I'm sure by now you've realized the two biggest hurdles anime fans face; where to find your anime, and how to afford it. Hopefully this page can offer some suggestions to aid you in developing this most fun of hobbies. The first half of this page covers information on where to find anime and manga, the second portion discusses being an anime fan on a tight budget.
Before continuing, you may want to take a look at my Moral and Ethical Considerations Note. When you're done perusing that... then read on below!
The first big issue is, of course, how to get access to anime and anime-related materials and resources. The good news is you've already found one great method. The internet! Yep, if you're reading this page, then you can read literally thousands of pages related to anime and manga. These pages range from pages devoted to providing information on anime series to commercial pages with mail order capabilities.
What's that? You want anime music too? There are many sites that offer downloadable MP3 files featuring anime music. I've gotten hours of new music this way. With a sound card and simple cabling, these can be transferred to cassette tape.
How about stories and artwork? When my local supply dried up for a while, fanfics kept me going for quite a while. What's a fanfic? Simply a natural outpouring of fan energy. There are many talented folks out there who have taken their favorite series, and wrote their own stories.
Games? Screensavers and whatnot for your computer? Sure! Many game companies offer demos of their products (for which you can order later) while other sites have home-brewed games and utilities.
One favorite trick of mine is to visit a different gallery site each week, grab a bunch of images, then use them to change my computer's wallpaper every day at work and home.
It's all available on the internet.
I could go on forever about this, but you'll have more fun exploring this yourself. Go to the bottom of the page for a link to my page of links, or go directly to the Anime Web Turnpike and browse from there. (But first, finish reading this page, it's only polite! ^_^ )
Okay, you've cruised the Net and have found a wealth of resources, but now you want something a bit more close to home.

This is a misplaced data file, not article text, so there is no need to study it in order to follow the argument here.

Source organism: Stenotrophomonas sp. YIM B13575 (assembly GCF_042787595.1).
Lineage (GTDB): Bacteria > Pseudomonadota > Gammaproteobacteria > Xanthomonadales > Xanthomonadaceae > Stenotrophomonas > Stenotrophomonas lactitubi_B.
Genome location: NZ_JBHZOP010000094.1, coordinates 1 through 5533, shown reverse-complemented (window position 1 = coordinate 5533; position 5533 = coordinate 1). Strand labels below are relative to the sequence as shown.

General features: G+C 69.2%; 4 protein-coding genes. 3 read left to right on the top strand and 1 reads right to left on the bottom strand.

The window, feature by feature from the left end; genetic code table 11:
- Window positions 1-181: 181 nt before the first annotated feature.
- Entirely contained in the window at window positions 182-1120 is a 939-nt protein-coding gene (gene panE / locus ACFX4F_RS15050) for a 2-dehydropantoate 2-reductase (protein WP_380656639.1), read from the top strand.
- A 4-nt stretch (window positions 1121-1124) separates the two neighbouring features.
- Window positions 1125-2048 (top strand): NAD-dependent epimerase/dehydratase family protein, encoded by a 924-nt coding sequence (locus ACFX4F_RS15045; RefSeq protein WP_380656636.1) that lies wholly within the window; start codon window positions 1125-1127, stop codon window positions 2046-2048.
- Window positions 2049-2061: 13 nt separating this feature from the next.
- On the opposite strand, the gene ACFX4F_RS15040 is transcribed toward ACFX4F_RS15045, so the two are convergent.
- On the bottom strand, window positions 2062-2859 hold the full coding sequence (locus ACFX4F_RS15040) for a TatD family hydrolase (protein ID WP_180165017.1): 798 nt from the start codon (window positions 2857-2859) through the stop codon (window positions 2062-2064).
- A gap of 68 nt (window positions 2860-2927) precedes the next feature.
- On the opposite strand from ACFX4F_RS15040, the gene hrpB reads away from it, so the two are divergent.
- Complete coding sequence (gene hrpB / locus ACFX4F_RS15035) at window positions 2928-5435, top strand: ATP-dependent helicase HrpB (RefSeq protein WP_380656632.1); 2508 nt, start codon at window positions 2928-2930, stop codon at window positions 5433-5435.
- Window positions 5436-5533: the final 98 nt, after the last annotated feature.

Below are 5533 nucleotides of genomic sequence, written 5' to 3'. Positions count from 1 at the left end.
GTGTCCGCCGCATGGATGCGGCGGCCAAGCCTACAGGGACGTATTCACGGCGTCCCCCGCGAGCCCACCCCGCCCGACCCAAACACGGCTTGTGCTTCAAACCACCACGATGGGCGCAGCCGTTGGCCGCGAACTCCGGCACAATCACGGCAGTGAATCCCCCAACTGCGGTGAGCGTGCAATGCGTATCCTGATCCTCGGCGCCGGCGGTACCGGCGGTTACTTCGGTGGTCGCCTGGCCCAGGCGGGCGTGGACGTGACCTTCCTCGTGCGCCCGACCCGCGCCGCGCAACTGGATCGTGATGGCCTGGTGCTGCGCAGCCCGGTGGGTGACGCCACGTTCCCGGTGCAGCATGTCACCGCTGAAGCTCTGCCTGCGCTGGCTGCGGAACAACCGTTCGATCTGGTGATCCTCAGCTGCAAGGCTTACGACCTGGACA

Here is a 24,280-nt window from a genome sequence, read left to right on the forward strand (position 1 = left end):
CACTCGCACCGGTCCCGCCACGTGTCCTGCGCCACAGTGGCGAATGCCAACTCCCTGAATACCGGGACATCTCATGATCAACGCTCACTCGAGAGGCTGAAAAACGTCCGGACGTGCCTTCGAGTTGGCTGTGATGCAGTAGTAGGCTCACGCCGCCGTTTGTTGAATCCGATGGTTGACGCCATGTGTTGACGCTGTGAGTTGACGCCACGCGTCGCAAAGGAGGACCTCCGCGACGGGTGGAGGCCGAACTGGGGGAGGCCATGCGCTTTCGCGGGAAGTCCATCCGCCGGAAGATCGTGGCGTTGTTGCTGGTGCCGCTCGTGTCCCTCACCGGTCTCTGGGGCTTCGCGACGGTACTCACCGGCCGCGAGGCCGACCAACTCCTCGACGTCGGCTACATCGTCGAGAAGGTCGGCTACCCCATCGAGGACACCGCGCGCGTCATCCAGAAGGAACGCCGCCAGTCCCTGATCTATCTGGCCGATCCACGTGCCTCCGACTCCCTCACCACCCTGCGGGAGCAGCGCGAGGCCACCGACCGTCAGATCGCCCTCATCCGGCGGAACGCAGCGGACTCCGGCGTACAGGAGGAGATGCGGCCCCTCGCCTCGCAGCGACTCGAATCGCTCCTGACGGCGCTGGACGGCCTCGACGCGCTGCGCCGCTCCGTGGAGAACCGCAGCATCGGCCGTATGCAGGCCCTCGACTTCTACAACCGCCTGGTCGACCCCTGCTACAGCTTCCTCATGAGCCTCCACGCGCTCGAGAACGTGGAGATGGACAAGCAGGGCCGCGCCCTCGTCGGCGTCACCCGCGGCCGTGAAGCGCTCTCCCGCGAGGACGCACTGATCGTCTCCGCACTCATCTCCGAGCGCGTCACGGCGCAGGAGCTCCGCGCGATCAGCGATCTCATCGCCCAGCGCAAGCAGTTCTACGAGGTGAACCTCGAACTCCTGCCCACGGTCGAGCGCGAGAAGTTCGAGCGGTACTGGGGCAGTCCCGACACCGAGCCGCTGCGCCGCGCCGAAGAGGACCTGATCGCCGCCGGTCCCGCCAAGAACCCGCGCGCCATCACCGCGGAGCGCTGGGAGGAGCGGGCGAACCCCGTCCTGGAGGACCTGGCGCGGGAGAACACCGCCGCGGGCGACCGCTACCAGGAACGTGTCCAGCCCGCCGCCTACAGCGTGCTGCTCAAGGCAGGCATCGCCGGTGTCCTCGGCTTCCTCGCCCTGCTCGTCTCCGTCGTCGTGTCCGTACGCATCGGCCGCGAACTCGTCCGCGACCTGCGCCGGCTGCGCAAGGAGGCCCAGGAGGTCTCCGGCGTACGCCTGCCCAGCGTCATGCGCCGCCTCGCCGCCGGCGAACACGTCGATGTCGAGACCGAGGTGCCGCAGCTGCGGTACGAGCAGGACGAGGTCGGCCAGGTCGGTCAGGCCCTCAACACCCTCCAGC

With the widening popularity of anime, expect to find an anime club nearby. The first place to look would be university and college campuses. Usually these organizations are advertised in the student newspaper or around the student union. While club membership might be restricted to students only, showings are usually open to the public and it's a great way to meet fellow fans.
If you don't live in a college town, hit your local comic book store. The owners and employees usually know everything going on among their customers and should be able to tell you who else in the area shares your interests. Also check similar businesses and their bulletin boards.
Other places to check include public libraries, community centers and theaters.
If all else fails, consider starting your own. Being in an anime club means being with people who shares your interests and with whom you can trade both information and favorite anime.
Anime Specialty Stores
These places will not be mentioned in my "Anime on a Budget" section. Still, they are probably the best place to find lots and lots of stuff. Videos, movies, garage kits, CD's, posters, UFO catcher dolls, and more. The big drawback is the huge markup. Okay, in all fairness, they're charging what the market will bear, and they have a number of import expense to cover, but why do the SonMay labels I see in an anime store cost twice as much as the ones at a Chinese import store? Why is the untranslated manga more expensive than the manga available at a Japanese bookstore?
The answer of course is that they're often located in regions without much competition. Also, many folks are intimidated walking into a store where English is not spoken.
Still, they provide a good service to the anime fan community. You can meet fellow anime and manga enthusiasts, and enjoy a wider selection than what you'd find at a regular video store... if you can afford it.
Just about every major chain of video retail store and rental place carry at least a few anime titles. More often than not they're titles that appeal most to mainstream audiences, but it's worth a look anyway. ^_^ Be forewarned however. Anime sometimes gets a bad rap in the U.S. due to various censorship issues. Some stores (I won't mention names) have discontinued carrying anime because of this. Take your business elsewhere.
Comic Book Stores
I've already mentioned comic book stores as being good places to find out about anime clubs in your area, but it's also a good spot to check for tapes and books. Many comic book stores carry a few anime titles either for rent or for sale. Some carry used tapes for sale as well. In addition to anime, you should find a number of translated manga and fan magazines. On rarer occasions, you'll even find a few untranslated manga. Another warning. I have seen some comic book stores renting fansubs. Do not condone this! For more info on fansubs, continue reading.
Okay, this is a longshot, but many public libraries have a video section. You probably won't find Ranma 1/2 or Dragon Half here, but I would not be surprised if that copy of "Laputa: Castle in the Sky" or "Grave of the Fireflies" that you've been looking for is sitting in the Foreign section.